Skip directly to search Skip directly to A to Z list Skip directly to navigation Skip directly to site content Skip directly to page options
CDC Home

VETERINARY SAFETY AND HEALTH

Chemical Safety

Veterinary medicine and animal care workers are at risk of exposure to many different  chemical hazards  including glutaraldehyde and other disinfectants, hazardous drugs,  latex , pesticides, and waste anesthetic gases. Exposure to these chemicals may occur by dermal contact (touching the skin) and/or inhalation (being breathed in). Splashes may result in chemical contact with the skin, eyes, or mucous membranes.

Overview of Chemical Safety

 NIOSH: Chemical Safety 

 NIOSH Indoor Environmental Quality: Chemicals and Odors 

 NIOSH Pocket Guide to Chemical Hazards 

 ATSDR Toxic Substances Portal 

 American Association of Poison Control Centers 

 AVMA: Veterinary Facility Occupational Risks for Pregnant Workers 

Cover of publication 2010-150

Ammonia

 NIOSH: Ammonia 

Carbon Monoxide

 CDC Carbon Monoxide Poisoning 

Cleaning Chemicals

  • Follow manufacturer’s instructions and all product label precautions.
  • Do not mix different cleaning products; some mixtures produce toxic gases.

 New Jersey Department of Health and Senior Services: Common Cleaning Products May Be Dangerous When Mixed 

Disinfectants

 CDC Guideline for Disinfection and Sterilization in Healthcare Facilities, 2008 

 Iowa State University Center for Food Security and Public Health: Disinfection 

 Iowa State University Center for Food Security and Public Health: Veterinarians: Disinfectant Resources 

Some examples:

Hazardous Drugs

Some examples:

  • Antineoplastic and other hazardous drug exposures may occur when treating animals for cancer and other diseases.
  • Hormones may be a reproductive hazard to female veterinarians.
    • Follow product labels for handling restrictions and proper precautions.
  • Micotil 300®, an injectable macrolide antibiotic, may cause illness or death in people who are exposed through needlestick injuries, skin cuts, puncture wounds, or contact with skin or mucous membranes.
  • Chloramphenicol is banned for large animal use due to the risk of aplastic anemia in humans but is still used in small animals.

 NIOSH Occupational Exposure to Antineoplastic Agents 

 NIOSH Hazardous Drug Exposures in Healthcare 

 AVMA: Best Management Practices for Pharmaceutical Disposal 

 AVMA: Veterinary Facility Occupational Risks for Pregnant Workers 

 NIOSH Workplace Solution: Safe Handling of Hazardous Drugs for Veterinary Health Care Workers 
DHHS (NIOSH) Publication No. 2010-150 (2010)
 En Español 

 NIOSH Personal Protective Equipment for Health Care Workers Who Work with Hazardous Drugs 
DHHS (NIOSH) Publication No. 2009-106 (2008)

 NIOSH Workplace Solutions: Preventing Worker Deaths and Injuries When Handling Micotil 300<sup>&reg;</sup> 
DHHS (NIOSH) Publication No. 2007-124 (2007)

Hydrogen Sulfide

 NIOSH Hydrogen Sulfide 

 NIOSH ALERT: Preventing Deaths of Farm Workers in Manure Pits 

Laboratories

 OSHA Safety and Health Topic: Laboratories 

Latex

 NIOSH Occupational Latex Allergies 

 NIOSH Latex Allergy: A Prevention Guide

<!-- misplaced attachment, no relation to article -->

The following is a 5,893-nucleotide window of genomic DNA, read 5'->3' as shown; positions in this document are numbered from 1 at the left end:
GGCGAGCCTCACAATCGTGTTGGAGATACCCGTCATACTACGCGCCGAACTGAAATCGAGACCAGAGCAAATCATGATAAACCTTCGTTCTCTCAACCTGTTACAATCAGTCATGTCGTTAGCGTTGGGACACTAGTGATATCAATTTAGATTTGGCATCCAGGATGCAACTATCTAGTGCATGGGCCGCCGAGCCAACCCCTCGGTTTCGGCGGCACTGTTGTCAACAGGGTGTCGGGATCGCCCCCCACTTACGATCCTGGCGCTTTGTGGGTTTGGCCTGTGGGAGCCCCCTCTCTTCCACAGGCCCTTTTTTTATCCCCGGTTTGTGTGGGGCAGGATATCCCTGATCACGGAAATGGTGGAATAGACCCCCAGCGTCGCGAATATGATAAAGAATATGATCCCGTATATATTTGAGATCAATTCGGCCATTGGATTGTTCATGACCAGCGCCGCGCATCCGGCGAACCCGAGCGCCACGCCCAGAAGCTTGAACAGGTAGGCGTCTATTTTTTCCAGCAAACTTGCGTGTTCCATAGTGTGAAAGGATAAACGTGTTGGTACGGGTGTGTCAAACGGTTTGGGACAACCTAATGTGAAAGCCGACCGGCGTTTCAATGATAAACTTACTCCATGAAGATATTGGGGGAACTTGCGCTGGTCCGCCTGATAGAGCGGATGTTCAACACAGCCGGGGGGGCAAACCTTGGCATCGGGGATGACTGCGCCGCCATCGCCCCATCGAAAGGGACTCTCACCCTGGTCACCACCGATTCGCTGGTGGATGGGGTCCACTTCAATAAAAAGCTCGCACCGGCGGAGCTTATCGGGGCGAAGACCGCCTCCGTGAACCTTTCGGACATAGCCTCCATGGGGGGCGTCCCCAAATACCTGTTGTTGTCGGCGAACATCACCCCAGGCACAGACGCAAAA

OSHA Laboratory Safety – Latex Allergy 

Personal Protective Equipment (PPE)

 NIOSH Workplace Solution: Safe Handling of Hazardous Drugs for Veterinary Health Care Workers 
DHHS (NIOSH) Publication No. 2010-150 (2010)
 En Espa&ntilde;ol 

 NIOSH Personal Protective Equipment for Health Care Workers Who Work with Hazardous Drugs  DHHS (NIOSH) Publication No. 2009-106 (2008)

NIOSH [2005].  NIOSH respirator selection logic 2004  DHHS (NIOSH) Publication No. 2005–100.

Pesticides

Exposures to workers may occur:

  • when treating animals for fleas, ticks, or mites.
  • when working with animals who have been treated with pesticides.

 National Pesticide Information Center 

 EPA Pesticide Health and Safety 

Phosphine gas

Exposures to workers may occur when treating:

  • animals that have ingested rodenticides containing zinc phosphide
  • animals that have ingested insecticides containing aluminum phosphide

 CDC Medical Management Guidelines for Phosphine 

 AVMA Phosphine product precautions 

 National Pesticide Information Center Zinc phosphide/phosphine Technical Fact sheet 

 EPA Registration Eligibility Decision Facts: Zinc phosphide 

 Journal abstract: Proudstreet AT [2009 ] Aluminum and zinc phosphide poisoning. Clin Toxicol 47:89-100. 

Waste anesthetic gases

Exposure to nitrous oxide, halothane, isoflurane and other waste anesthetic gases may occur during veterinary dentistry and surgical procedures.

 American College of Veterinary Anesthesiologists: Control of Waste Anesthetic Gases in the Workplace 

 OSHA Safety and Health Topic: Waste Anesthetic Gases 

 NIOSH Nitrous Oxide 

 NIOSH Waste Anesthetic Gases: Occupational Hazards in Hospitals 
DHHS (NIOSH) Publication No. 2007-151 (September 2007)
 En Espa&ntilde;ol 

Waste Disposal

 AVMA Waste Disposal by Veterinary Practices: What Goes Where? 

 AVMA Best Management Practices for Pharmaceutical Disposal 

 National Center for Manufacturing Sciences Veterinary Compliance Assistance 

 
Contact Us:
  • Page last reviewed: July 23, 2012
  • Page last updated: August 28, 2012
USA.gov: The U.S. Government's Official Web PortalDepartment of Health and Human Services
Centers for Disease Control and Prevention   1600 Clifton Rd. Atlanta, GA 30333, USA
800-CDC-INFO (800-232-4636) TTY: (888) 232-6348 - Contact CDC-INFO